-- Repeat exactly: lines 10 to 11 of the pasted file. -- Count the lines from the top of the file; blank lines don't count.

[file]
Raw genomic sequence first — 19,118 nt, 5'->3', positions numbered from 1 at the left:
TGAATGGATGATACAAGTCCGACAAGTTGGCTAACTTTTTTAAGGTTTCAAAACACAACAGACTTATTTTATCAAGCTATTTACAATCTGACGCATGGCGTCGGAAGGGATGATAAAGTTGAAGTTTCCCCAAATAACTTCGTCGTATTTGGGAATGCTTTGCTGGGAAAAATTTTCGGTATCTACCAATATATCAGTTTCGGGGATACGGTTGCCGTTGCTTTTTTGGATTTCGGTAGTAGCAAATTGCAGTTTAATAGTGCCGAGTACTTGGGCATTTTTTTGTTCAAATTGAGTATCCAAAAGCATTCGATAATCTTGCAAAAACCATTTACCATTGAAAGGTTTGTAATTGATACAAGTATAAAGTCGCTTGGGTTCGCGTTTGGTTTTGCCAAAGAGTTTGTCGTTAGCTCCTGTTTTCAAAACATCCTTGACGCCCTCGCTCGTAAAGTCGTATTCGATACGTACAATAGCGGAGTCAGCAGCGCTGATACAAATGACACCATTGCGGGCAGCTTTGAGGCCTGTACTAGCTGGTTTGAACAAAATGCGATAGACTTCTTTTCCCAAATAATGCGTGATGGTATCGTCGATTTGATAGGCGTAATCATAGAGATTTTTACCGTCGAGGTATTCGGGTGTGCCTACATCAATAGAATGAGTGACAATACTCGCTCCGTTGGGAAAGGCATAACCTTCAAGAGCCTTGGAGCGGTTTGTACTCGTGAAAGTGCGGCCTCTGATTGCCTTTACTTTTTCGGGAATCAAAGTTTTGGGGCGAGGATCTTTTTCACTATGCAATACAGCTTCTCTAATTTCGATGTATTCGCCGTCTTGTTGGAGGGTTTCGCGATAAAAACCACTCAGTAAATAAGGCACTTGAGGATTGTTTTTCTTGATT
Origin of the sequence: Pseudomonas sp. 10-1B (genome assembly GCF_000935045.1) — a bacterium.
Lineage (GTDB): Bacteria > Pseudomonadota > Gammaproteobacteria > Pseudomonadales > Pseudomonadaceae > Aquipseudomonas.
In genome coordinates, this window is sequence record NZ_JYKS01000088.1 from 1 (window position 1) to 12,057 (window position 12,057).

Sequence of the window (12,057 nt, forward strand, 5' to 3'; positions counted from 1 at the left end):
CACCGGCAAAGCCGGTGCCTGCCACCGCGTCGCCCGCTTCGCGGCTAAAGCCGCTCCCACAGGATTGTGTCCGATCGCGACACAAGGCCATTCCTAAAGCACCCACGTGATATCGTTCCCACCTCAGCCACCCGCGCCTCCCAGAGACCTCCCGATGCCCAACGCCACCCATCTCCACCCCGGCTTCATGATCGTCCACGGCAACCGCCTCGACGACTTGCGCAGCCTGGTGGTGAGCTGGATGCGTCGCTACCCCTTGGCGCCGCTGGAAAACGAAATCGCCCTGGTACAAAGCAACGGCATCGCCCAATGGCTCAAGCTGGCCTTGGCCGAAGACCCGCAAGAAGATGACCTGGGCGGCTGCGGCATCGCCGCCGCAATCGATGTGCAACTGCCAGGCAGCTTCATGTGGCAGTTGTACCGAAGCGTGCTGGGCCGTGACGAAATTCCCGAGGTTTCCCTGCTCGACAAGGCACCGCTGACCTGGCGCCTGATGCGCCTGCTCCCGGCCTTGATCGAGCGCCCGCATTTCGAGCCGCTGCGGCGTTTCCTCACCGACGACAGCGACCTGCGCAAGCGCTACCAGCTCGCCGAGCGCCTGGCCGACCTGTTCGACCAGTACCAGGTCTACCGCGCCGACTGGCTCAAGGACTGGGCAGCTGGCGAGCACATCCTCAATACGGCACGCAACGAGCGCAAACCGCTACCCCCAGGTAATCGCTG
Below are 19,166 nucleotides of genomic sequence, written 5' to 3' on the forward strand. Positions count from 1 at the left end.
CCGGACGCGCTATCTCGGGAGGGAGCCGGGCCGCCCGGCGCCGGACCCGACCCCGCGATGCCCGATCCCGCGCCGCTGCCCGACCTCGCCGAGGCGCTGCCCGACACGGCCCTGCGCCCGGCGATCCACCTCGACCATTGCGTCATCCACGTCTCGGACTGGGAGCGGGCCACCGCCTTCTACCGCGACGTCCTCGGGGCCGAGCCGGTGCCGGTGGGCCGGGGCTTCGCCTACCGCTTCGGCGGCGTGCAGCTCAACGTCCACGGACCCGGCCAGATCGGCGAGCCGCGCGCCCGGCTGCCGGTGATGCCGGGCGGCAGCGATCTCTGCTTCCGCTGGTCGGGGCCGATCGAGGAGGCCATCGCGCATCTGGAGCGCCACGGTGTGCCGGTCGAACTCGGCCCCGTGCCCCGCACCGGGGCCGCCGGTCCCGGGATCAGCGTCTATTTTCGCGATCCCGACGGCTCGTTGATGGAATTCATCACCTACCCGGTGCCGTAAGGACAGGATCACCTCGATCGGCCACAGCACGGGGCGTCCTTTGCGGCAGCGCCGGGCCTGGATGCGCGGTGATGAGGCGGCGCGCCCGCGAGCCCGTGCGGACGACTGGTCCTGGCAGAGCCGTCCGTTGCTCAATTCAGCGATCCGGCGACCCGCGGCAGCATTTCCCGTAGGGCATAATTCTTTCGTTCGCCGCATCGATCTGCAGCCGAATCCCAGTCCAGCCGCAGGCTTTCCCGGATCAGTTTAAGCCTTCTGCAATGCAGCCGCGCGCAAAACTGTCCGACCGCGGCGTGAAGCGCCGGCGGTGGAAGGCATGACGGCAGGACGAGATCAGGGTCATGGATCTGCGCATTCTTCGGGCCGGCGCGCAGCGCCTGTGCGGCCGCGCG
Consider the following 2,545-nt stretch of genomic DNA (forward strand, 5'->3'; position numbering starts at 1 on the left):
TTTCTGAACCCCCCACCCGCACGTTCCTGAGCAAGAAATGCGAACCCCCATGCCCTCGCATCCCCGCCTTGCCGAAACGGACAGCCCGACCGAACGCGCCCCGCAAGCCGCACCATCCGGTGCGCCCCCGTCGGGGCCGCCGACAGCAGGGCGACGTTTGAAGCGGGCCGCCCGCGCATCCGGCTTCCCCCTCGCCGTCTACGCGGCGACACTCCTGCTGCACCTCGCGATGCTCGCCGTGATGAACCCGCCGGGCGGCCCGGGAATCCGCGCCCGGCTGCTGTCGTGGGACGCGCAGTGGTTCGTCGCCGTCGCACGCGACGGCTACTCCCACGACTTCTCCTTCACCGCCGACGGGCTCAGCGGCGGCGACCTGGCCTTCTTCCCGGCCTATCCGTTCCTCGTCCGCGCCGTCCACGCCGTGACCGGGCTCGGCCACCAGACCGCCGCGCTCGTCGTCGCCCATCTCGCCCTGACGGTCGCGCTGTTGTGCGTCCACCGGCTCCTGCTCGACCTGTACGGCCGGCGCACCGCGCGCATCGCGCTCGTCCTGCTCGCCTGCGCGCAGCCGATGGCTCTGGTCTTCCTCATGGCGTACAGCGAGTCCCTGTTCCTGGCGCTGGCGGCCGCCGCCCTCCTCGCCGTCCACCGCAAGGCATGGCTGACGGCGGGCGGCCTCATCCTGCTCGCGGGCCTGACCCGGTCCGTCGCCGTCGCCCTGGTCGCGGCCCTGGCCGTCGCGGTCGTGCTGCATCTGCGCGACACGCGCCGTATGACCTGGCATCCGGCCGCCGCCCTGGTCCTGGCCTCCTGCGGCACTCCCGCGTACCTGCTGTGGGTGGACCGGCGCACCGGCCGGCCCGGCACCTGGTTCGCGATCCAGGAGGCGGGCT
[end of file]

Consider the following 2,545-nt stretch of genomic DNA (forward strand, 5'->3'; position numbering starts at 1 on the left):
TTTCTGAACCCCCCACCCGCACGTTCCTGAGCAAGAAATGCGAACCCCCATGCCCTCGCATCCCCGCCTTGCCGAAACGGACAGCCCGACCGAACGCGCCCCGCAAGCCGCACCATCCGGTGCGCCCCCGTCGGGGCCGCCGACAGCAGGGCGACGTTTGAAGCGGGCCGCCCGCGCATCCGGCTTCCCCCTCGCCGTCTACGCGGCGACACTCCTGCTGCACCTCGCGATGCTCGCCGTGATGAACCCGCCGGGCGGCCCGGGAATCCGCGCCCGGCTGCTGTCGTGGGACGCGCAGTGGTTCGTCGCCGTCGCACGCGACGGCTACTCCCACGACTTCTCCTTCACCGCCGACGGGCTCAGCGGCGGCGACCTGGCCTTCTTCCCGGCCTATCCGTTCCTCGTCCGCGCCGTCCACGCCGTGACCGGGCTCGGCCACCAGACCGCCGCGCTCGTCGTCGCCCATCTCGCCCTGACGGTCGCGCTGTTGTGCGTCCACCGGCTCCTGCTCGACCTGTACGGCCGGCGCACCGCGCGCATCGCGCTCGTCCTGCTCGCCTGCGCGCAGCCGATGGCTCTGGTCTTCCTCATGGCGTACAGCGAGTCCCTGTTCCTGGCGCTGGCGGCCGCCGCCCTCCTCGCCGTCCACCGCAAGGCATGGCTGACGGCGGGCGGCCTCATCCTGCTCGCGGGCCTGACCCGGTCCGTCGCCGTCGCCCTGGTCGCGGCCCTGGCCGTCGCGGTCGTGCTGCATCTGCGCGACACGCGCCGTATGACCTGGCATCCGGCCGCCGCCCTGGTCCTGGCCTCCTGCGGCACTCCCGCGTACCTGCTGTGGGTGGACCGGCGCACCGGCCGGCCCGGCACCTGGTTCGCGATCCAGGAGGCGGGCT